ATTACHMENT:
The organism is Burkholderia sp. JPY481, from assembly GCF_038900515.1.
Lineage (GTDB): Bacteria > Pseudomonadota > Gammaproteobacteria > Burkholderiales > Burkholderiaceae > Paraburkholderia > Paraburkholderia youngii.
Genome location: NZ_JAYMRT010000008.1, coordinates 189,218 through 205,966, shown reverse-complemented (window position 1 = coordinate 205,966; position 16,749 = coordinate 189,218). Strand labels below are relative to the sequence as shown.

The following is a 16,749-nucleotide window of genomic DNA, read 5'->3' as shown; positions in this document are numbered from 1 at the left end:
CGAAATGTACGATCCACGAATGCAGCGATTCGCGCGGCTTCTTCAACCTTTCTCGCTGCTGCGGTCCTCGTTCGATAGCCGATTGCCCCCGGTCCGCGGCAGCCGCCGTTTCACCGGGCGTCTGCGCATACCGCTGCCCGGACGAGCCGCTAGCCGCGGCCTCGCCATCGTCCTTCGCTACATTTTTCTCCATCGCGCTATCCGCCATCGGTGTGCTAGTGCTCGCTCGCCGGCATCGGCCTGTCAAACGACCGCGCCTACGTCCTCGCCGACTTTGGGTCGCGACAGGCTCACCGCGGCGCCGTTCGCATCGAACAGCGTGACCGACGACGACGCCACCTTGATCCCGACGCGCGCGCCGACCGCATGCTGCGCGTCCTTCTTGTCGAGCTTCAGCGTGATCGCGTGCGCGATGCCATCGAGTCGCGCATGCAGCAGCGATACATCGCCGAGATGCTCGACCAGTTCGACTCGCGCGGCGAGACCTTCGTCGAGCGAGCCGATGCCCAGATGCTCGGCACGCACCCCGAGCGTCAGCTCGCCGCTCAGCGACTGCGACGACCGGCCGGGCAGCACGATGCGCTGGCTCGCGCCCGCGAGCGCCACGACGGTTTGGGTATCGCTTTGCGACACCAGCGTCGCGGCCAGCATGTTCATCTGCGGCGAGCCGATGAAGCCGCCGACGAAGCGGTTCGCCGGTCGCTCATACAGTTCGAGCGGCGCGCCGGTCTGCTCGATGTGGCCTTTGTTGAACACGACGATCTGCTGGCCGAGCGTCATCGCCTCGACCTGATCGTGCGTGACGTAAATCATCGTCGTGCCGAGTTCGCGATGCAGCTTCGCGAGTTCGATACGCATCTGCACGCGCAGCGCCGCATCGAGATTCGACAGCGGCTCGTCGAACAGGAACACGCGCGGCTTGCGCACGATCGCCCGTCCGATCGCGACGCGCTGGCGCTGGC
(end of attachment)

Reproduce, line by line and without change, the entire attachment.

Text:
The organism is Burkholderia sp. JPY481, from assembly GCF_038900515.1.
Lineage (GTDB): Bacteria > Pseudomonadota > Gammaproteobacteria > Burkholderiales > Burkholderiaceae > Paraburkholderia > Paraburkholderia youngii.
Genome location: NZ_JAYMRT010000008.1, coordinates 189,218 through 205,966, shown reverse-complemented (window position 1 = coordinate 205,966; position 16,749 = coordinate 189,218). Strand labels below are relative to the sequence as shown.

The following is a 16,749-nucleotide window of genomic DNA, read 5'->3' as shown; positions in this document are numbered from 1 at the left end:
CGAAATGTACGATCCACGAATGCAGCGATTCGCGCGGCTTCTTCAACCTTTCTCGCTGCTGCGGTCCTCGTTCGATAGCCGATTGCCCCCGGTCCGCGGCAGCCGCCGTTTCACCGGGCGTCTGCGCATACCGCTGCCCGGACGAGCCGCTAGCCGCGGCCTCGCCATCGTCCTTCGCTACATTTTTCTCCATCGCGCTATCCGCCATCGGTGTGCTAGTGCTCGCTCGCCGGCATCGGCCTGTCAAACGACCGCGCCTACGTCCTCGCCGACTTTGGGTCGCGACAGGCTCACCGCGGCGCCGTTCGCATCGAACAGCGTGACCGACGACGACGCCACCTTGATCCCGACGCGCGCGCCGACCGCATGCTGCGCGTCCTTCTTGTCGAGCTTCAGCGTGATCGCGTGCGCGATGCCATCGAGTCGCGCATGCAGCAGCGATACATCGCCGAGATGCTCGACCAGTTCGACTCGCGCGGCGAGACCTTCGTCGAGCGAGCCGATGCCCAGATGCTCGGCACGCACCCCGAGCGTCAGCTCGCCGCTCAGCGACTGCGACGACCGGCCGGGCAGCACGATGCGCTGGCTCGCGCCCGCGAGCGCCACGACGGTTTGGGTATCGCTTTGCGACACCAGCGTCGCGGCCAGCATGTTCATCTGCGGCGAGCCGATGAAGCCGCCGACGAAGCGGTTCGCCGGTCGCTCATACAGTTCGAGCGGCGCGCCGGTCTGCTCGATGTGGCCTTTGTTGAACACGACGATCTGCTGGCCGAGCGTCATCGCCTCGACCTGATCGTGCGTGACGTAAATCATCGTCGTGCCGAGTTCGCGATGCAGCTTCGCGAGTTCGATACGCATCTGCACGCGCAGCGCCGCATCGAGATTCGACAGCGGCTCGTCGAACAGGAACACGCGCGGCTTGCGCACGATCGCCCGTCCGATCGCGACGCGCTGGCGCTGGC